You may see a tiny bit of haft seal leaks at the engine RMS and the transmission front and rear seals after 15 years of the shafts laying on the bottom of the seal areas. With some oil, RMS sealer additive and Trans-x additives for the Tranny those seals may fix themselves over several 1000 miles of DD operation.

88trailcrawler
December 1st, 2017, 22:49
All good suggestion above from people WAY more qualified than me. However I will add based on my experiences.

Unplug the TCU fuse (under the glove box). If you can manually shift through the gears should eliminate internal transmission problems.

Research how to test your TPS as one side communicates with the transmission.

And finally, I do whole heartedly agree that an 1989 XJ with 141k miles coming out of 15 years storage just sounds like an awfull train wreck. Let me know your location and I’ll gladly come discard if it for you.

Saudade
December 2nd, 2017, 09:32
Welcome back!! My '88 has 202,000 miles and is my daily driver.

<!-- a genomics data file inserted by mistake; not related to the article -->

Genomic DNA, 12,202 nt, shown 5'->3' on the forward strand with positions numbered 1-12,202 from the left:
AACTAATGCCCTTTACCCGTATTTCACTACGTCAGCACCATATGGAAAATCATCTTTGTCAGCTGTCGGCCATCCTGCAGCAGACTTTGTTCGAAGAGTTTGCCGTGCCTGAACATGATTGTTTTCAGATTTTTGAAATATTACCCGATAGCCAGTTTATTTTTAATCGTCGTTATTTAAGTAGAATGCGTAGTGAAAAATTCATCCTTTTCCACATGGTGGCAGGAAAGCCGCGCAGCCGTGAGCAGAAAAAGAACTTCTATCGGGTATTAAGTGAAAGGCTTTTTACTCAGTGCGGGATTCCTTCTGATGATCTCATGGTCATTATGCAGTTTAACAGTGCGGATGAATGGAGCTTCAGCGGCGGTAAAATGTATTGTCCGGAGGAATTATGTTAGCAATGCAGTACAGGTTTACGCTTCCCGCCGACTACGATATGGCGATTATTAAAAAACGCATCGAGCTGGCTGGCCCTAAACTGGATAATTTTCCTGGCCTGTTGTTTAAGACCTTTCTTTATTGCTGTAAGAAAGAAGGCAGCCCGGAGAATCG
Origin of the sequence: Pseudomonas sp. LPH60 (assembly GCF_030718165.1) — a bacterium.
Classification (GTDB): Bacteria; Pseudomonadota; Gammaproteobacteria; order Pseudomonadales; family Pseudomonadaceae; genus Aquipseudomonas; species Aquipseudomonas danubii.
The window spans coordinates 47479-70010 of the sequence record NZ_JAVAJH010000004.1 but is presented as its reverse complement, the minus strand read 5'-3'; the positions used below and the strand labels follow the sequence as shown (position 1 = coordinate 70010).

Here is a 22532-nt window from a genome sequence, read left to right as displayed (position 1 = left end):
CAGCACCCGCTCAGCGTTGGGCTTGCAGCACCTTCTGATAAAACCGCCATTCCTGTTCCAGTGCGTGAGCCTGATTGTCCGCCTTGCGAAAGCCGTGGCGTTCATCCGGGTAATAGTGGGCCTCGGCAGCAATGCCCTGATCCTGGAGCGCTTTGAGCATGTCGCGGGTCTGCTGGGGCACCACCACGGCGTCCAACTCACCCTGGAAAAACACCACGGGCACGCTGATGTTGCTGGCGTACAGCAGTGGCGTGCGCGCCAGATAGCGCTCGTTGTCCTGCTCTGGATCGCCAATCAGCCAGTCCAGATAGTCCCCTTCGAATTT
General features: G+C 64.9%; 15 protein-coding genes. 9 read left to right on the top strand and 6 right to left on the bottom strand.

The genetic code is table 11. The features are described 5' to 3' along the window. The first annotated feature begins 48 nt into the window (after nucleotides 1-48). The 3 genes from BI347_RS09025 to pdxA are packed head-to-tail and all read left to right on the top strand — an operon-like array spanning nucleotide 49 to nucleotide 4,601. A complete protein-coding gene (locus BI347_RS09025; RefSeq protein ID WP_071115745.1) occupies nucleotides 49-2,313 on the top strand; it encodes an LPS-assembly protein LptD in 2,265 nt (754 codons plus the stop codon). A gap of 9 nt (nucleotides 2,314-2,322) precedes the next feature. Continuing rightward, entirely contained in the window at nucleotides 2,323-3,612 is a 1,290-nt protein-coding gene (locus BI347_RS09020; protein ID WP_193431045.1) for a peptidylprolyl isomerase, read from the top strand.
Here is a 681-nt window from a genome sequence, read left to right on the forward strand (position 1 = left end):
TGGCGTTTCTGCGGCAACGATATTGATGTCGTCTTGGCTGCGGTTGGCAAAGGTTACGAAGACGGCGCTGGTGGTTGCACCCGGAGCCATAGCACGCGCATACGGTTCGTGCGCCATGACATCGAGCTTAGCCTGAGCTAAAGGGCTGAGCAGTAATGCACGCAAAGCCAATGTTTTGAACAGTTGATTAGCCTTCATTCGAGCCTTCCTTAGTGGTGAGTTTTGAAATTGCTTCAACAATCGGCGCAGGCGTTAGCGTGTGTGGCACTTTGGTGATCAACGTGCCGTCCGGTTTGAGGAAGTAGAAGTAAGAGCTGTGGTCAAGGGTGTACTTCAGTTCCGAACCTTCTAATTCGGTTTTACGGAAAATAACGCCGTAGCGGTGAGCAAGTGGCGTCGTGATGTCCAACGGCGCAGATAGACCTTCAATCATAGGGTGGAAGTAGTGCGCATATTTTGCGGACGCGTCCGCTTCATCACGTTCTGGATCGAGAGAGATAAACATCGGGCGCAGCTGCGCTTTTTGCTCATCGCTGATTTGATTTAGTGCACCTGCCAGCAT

Was it stored indoors?

In addition to the other suggestions, I think I'd pull the seats and carpets to check the floors. Also have a peek inside the exhaust. The smaller critters may have made nests, chewed wiring, stole seat foam.

Did you measure your fuel pressure?

Afireinside
December 3rd, 2017, 14:36
Please don't try and drive it until you verify the atf level! You will kill a possibly good trans if you try!
Good luck

IntrepidBear
December 10th, 2017, 10:16
Thanks for all the great responses guys! Very much appreciate it.

I haven't had a chance to work on it recently, work hijacked my schedule for the last few weeks.

Great tips on the transmission, I ill take your advise and flush it with TransX. I am hopeful that it is a low/bad fluid, and that it will remedy itself with a proper service and pan filter drop.

Does anyone have the link to the video on how to adjust the transmission pressure cable? I can google it, but it's not something that I have done before.